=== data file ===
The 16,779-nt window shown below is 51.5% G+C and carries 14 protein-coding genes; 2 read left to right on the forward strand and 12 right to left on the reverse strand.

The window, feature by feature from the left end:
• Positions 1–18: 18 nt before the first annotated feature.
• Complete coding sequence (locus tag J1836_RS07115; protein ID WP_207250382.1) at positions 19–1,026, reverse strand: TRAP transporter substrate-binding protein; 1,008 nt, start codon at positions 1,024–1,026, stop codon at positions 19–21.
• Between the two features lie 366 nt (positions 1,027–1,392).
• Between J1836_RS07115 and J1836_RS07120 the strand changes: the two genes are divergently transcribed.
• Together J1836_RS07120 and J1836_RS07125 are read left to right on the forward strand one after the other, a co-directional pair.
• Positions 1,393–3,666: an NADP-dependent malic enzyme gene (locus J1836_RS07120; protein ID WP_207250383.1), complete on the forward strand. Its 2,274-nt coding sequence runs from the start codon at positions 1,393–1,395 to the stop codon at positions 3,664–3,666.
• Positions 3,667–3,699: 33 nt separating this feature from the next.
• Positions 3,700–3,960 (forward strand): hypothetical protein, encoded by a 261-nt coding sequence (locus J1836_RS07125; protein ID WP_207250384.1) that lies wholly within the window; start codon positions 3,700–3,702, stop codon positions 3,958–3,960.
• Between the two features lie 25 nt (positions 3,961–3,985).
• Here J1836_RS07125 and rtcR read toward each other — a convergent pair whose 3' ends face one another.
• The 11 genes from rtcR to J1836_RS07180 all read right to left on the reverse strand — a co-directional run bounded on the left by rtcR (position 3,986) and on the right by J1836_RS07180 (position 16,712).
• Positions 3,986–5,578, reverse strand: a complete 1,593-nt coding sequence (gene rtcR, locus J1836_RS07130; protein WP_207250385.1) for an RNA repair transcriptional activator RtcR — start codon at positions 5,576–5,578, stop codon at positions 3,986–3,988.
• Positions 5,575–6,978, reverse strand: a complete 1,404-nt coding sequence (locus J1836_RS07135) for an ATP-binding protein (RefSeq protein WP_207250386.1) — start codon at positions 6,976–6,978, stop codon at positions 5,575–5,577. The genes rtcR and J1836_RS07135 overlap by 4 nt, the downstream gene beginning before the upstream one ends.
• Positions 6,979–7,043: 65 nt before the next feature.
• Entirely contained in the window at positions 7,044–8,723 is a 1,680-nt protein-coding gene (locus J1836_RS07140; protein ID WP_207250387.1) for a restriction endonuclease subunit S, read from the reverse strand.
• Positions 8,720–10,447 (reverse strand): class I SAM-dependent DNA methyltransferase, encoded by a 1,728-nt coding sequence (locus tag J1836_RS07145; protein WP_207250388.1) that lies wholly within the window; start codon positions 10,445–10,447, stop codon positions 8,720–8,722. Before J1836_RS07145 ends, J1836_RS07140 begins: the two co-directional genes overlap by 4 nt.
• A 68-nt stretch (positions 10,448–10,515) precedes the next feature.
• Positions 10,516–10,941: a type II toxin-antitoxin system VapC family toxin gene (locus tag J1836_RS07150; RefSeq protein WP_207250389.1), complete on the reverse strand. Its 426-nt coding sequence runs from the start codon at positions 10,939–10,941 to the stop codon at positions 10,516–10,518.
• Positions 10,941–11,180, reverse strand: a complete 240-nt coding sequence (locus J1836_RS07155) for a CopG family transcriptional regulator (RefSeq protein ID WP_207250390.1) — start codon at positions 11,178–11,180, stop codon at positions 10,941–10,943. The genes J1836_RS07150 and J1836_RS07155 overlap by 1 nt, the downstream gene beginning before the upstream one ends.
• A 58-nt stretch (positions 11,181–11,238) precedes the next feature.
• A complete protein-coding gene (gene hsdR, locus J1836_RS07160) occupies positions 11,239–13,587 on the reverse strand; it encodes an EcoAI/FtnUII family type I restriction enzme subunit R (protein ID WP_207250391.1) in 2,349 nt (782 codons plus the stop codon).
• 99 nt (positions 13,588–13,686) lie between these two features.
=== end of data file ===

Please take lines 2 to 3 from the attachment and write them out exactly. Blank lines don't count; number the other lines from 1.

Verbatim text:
The window, feature by feature from the left end:
• Positions 1–18: 18 nt before the first annotated feature.